Kazuo Shiga, 82, who for 20 years has been raising 24 beef cows in the Warabidaira district — closest to the plant of all areas of the village — has also voiced concern over the radiation leaks’ impact on cattle.

“I never imagined radiation would leak from the plant. I want the authorities to stop it as soon as possible,” he said.

The municipal government’s agricultural panel has instructed local stock farmers not to transport their cattle even though an auction is scheduled to be held on April 12 and 13 in Fukushima Prefecture.

When Shiga held consultations with 11 other stock farmers in the district, most of them said they can no longer continue raising cattle.

“I wonder what’ll happen to us in the future,” Shiga said.

IAEA worried about radiation in Japan village

Independent radiation monitoring by Greenpeace on 27 March 2011 described Litate Village, outside of the Fukushima exclusion zone, as follows:
Fukushima, March 27, 2011: Greenpeace radiation experts have confirmed radiation levels of up to ten micro Sieverts per hour in Iitate village, 40km northwest of the crisis-stricken Fukushima/Daiichi nuclear plant, and 20km beyond the official evacuation zone. These levels are high enough to require evacuation.

“It is clearly not safe for people to remain in Iitate, especially children and pregnant women, when it could mean receiving the maximum allowed annual dose of radiation in only a few days. When further contamination from possible ingestion or inhalation of radioactive particles is factored in, the risks are even higher.” See:


Today the IAEA seems to have caught with the independent monitors at Greenpeace:



IAEA worried about radiation in Japan village

(AFP) – 8 hours ago

VIENNA — Radiation levels recorded at a village outside the evacuation zone around the quake-striken Fukushima nuclear plant are above safe levels, the UN atomic watchdog said Wednesday.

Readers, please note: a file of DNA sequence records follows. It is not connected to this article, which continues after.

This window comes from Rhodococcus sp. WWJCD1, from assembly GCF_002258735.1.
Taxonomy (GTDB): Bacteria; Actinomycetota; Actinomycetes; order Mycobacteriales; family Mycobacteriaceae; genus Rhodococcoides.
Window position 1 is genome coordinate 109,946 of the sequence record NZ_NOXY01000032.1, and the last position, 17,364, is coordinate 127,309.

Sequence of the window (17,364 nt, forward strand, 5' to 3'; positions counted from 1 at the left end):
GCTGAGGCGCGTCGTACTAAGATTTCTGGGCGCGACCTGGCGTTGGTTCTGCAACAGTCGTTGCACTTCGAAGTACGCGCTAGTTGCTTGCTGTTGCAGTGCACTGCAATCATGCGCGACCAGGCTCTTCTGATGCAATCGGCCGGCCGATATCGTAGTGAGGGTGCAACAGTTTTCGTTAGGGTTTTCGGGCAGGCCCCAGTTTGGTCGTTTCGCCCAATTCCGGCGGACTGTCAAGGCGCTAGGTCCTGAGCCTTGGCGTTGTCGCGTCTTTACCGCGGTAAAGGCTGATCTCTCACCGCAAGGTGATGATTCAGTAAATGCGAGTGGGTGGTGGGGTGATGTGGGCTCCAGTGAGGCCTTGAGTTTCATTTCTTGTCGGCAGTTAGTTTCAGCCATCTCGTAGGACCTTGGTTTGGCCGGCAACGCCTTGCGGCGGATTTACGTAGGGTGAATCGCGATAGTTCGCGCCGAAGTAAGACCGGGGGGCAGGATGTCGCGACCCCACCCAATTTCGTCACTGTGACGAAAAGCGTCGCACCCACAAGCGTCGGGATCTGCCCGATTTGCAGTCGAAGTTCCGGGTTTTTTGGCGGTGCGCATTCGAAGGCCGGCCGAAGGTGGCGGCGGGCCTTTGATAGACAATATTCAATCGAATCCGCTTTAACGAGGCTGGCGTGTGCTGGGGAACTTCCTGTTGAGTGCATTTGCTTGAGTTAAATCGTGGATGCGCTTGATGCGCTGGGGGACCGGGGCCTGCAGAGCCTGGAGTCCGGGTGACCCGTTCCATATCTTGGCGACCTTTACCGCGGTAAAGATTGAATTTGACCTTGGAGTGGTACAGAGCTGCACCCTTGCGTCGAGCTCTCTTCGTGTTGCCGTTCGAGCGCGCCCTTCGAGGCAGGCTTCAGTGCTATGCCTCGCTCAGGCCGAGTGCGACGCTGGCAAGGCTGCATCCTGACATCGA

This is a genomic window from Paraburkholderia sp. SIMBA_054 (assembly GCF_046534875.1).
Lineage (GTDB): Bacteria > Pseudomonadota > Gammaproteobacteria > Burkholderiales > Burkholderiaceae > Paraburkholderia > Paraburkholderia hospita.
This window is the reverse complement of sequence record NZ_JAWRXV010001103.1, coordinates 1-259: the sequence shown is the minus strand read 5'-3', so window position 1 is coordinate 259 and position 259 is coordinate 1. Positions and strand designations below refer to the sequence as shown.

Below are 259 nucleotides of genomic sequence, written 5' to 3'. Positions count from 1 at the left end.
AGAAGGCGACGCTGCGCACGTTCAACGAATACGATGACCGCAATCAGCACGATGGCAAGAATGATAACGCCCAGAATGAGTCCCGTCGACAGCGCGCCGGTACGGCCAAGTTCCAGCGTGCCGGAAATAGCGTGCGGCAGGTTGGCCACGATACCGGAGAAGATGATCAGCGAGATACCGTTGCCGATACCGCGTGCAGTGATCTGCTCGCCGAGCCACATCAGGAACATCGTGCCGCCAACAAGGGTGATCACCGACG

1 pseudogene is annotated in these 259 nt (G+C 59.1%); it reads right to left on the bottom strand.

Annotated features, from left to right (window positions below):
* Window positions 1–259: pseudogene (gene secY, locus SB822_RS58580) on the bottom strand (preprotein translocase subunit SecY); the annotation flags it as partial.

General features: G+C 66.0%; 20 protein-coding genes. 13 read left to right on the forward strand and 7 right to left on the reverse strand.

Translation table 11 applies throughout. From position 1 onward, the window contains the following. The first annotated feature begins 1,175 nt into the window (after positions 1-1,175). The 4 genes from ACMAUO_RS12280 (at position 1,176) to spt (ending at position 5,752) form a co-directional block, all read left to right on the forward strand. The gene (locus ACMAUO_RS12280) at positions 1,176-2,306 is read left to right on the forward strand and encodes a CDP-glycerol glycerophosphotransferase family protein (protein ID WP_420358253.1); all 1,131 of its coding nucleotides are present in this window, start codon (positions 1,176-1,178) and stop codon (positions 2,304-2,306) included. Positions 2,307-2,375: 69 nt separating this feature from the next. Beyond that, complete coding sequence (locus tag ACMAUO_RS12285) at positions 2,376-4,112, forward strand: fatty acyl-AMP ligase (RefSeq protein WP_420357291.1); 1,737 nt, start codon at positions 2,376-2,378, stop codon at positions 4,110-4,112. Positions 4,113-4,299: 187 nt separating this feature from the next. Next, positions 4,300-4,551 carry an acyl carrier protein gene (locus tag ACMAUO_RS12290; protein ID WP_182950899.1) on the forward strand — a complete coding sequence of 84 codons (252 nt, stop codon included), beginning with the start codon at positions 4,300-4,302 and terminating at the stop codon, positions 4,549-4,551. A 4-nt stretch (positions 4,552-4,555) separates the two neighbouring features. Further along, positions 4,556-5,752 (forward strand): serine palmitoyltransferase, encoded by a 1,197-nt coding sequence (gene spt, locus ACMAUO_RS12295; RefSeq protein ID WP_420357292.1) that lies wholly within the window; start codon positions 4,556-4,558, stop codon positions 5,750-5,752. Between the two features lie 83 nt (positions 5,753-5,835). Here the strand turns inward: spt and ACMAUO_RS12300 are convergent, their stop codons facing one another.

The International Atomic Energy Agency said safe limits had been exceeded at Iitate village, 40 kilometres (25 miles) northwest of Fukushima, well outside the government-imposed 20 kilometre exclusion zone and the 30-kilometre “stay indoors” zone.

“The first assessment indicates that one of the IAEA operational criteria for evacuation is exceeded in Iitate village,” the IAEA’s head of nuclear safety and security, Denis Flory, told reporters here.

The watchdog had advised Japanese authorities to “carefully assess the situation and they have indicated that it is already under assessment,” Flory said.

But he said the IAEA — which does not have the mandate to order national authorities to act — was not calling for a general widening of the exclusion zone.

Iitate lies 40 kilometres (25 miles) northwest of the Fukushima nuclear power plant, which was crippled by a tsunami on March 11 and several explosions, leading to frantic efforts to prevent a catastrophic meltdown.

Advice had been given to “carefully assess the situation and they have indicated that it is already under assessment,” he said.

The reading in Iitate was merely a spot reading, he said.

“Deposition of radioactivity is something which is not the same everywhere, it depends on wind, it depends on rain and also on profile of terrain,” Flory said.

“Saying at one point that there is a need to assess further does not mean that all around that is a concern.”

But he said that overall, the situation at Fukushima “remains very serious.”

According to Elena Buglova, head of the IAEA’s Incident and Emergency Centre, the reading in Iitate village was 2 megabecquerels per square metre.

That was a “ratio about two times higher than levels” at which the agency recommends evacuations, she explained.